The song of the swamp sparrow—a grey-breasted bird found in wetlands throughout much of North America—is a simple melodious trill, repeated over and over again.
“It’s kind of like a harmonious police whistle,” said biologist Stephen Nowicki.
But according to a new study by Duke University scientists Nowicki and Robert Lachlan, swamp sparrows are capable of processing the notes that make up their simple songs in more sophisticated ways than previously realized—an ability that may help researchers better understand the perceptual building blocks that enable language in humans.
The study appears in the journal Proceedings of the National Academy of Sciences.
From the finite types of sounds that make up a stream of speech—such as the “c” sound in “cat” or the “b” sound in “boy”—humans are able to create and make sense of an almost infinite number of words and sentences about the present, past and future, unconsciously and automatically.
What’s more, how humans perceive speech sounds is influenced by context, said Lachlan, now of Queen Mary University of London.
In American English, for example, listeners recognize that the “t” in “city” and the “d” in “ready” belong to different categories, even though they’re frequently pronounced the same.
Lachlan and Nowicki wanted to know if this common aspect of understanding spoken language, called partial phonemic overlapping, is found in birds, too.
To find out, they recorded and analyzed the songs of 206 male swamp sparrows near Pymatuning Lake in Pennsylvania.
Statistical analysis revealed that the short repeated syllables that make up each song consist of subsets of roughly 10 types of notes.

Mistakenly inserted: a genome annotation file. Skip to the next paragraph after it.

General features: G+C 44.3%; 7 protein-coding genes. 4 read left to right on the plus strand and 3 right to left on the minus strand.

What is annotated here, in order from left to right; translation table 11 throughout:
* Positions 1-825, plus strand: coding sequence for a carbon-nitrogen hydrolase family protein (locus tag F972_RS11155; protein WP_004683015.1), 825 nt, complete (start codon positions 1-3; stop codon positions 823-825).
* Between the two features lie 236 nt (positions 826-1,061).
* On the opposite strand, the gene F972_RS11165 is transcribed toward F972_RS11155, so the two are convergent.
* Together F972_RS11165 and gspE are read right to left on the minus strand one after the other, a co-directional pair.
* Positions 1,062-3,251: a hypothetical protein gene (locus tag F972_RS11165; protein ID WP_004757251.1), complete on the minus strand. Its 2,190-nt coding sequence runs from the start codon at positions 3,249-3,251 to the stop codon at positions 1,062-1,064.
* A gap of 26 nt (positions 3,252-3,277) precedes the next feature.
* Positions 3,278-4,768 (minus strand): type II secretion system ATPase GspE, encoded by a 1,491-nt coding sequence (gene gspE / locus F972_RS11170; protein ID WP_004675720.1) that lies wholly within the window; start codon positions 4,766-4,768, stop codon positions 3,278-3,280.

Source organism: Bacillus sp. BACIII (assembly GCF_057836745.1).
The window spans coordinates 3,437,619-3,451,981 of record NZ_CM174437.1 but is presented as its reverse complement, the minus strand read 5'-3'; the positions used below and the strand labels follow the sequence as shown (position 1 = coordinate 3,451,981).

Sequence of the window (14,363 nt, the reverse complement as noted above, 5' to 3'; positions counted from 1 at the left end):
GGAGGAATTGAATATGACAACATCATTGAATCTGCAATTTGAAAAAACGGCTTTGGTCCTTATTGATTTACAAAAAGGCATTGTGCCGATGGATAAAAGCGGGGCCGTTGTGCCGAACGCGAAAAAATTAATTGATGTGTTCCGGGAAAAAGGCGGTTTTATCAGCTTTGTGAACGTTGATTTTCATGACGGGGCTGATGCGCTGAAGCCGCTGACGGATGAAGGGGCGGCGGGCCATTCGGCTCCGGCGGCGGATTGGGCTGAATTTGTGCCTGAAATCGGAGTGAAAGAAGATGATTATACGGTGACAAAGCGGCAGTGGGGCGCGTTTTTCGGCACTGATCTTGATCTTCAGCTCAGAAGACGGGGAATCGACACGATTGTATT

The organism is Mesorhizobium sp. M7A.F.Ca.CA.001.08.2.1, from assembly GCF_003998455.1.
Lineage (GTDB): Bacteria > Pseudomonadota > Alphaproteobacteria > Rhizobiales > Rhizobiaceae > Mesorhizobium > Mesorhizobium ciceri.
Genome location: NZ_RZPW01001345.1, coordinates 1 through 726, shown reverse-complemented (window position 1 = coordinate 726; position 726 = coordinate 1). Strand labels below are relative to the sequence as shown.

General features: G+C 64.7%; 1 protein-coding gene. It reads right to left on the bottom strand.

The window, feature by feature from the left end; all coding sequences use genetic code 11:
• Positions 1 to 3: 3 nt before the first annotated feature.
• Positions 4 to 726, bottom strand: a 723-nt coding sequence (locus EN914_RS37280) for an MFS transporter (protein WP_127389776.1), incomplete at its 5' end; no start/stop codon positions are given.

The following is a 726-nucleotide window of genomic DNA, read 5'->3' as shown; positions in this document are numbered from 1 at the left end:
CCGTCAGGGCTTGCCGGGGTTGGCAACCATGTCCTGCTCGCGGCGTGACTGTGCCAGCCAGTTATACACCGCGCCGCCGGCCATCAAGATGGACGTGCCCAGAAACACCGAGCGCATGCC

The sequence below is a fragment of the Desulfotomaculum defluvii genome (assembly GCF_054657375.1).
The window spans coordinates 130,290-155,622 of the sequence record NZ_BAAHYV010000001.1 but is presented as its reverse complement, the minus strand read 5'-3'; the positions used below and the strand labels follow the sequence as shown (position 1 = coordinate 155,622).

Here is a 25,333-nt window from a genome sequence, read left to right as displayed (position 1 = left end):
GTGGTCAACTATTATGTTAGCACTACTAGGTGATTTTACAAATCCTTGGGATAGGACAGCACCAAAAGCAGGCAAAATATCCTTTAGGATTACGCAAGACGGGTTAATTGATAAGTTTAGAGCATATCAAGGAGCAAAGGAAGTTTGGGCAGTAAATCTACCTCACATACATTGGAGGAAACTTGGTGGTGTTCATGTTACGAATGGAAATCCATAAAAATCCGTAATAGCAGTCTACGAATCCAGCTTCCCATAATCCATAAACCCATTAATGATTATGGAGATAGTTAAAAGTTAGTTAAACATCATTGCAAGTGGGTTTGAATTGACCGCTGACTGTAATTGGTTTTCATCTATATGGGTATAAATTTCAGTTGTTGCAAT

In two experiments, the researchers compared males’ territorial responses to songs in which either the first note or the last note of each syllable was substituted with a note of a different type—either short, intermediate or long.
How the birds perceived a particular note depended on where it fell in a snippet of song.
The birds responded to the modified songs with an aggressive territorial display when the note substitution occurred in one position in the snippet, but much more weakly or not at all when the same note was substituted in another position—indicating that the birds are able to assign the same sound to different categories of notes depending on the context in which it appears.
The study is part of a larger body of research aimed at understanding how language arose in humans by studying different forms of communication in animals.
Human language draws on a complex set of cognitive skills, some of which are also found in songbirds. That fact alone is not entirely surprising to scientists, especially in light of recent research led by Duke’s Erich Jarvis showing that songbirds and humans rely on many of the same genes to sing and speak.
But what’s exciting about their results, the researchers say, is it suggests that the ability to perceive speech sounds differently in different contexts—a critical skill necessary for the perception of human speech—could have arisen before, rather than after, other aspects of human language such as semantics and syntax came to be.
Photo by Robert Lachlan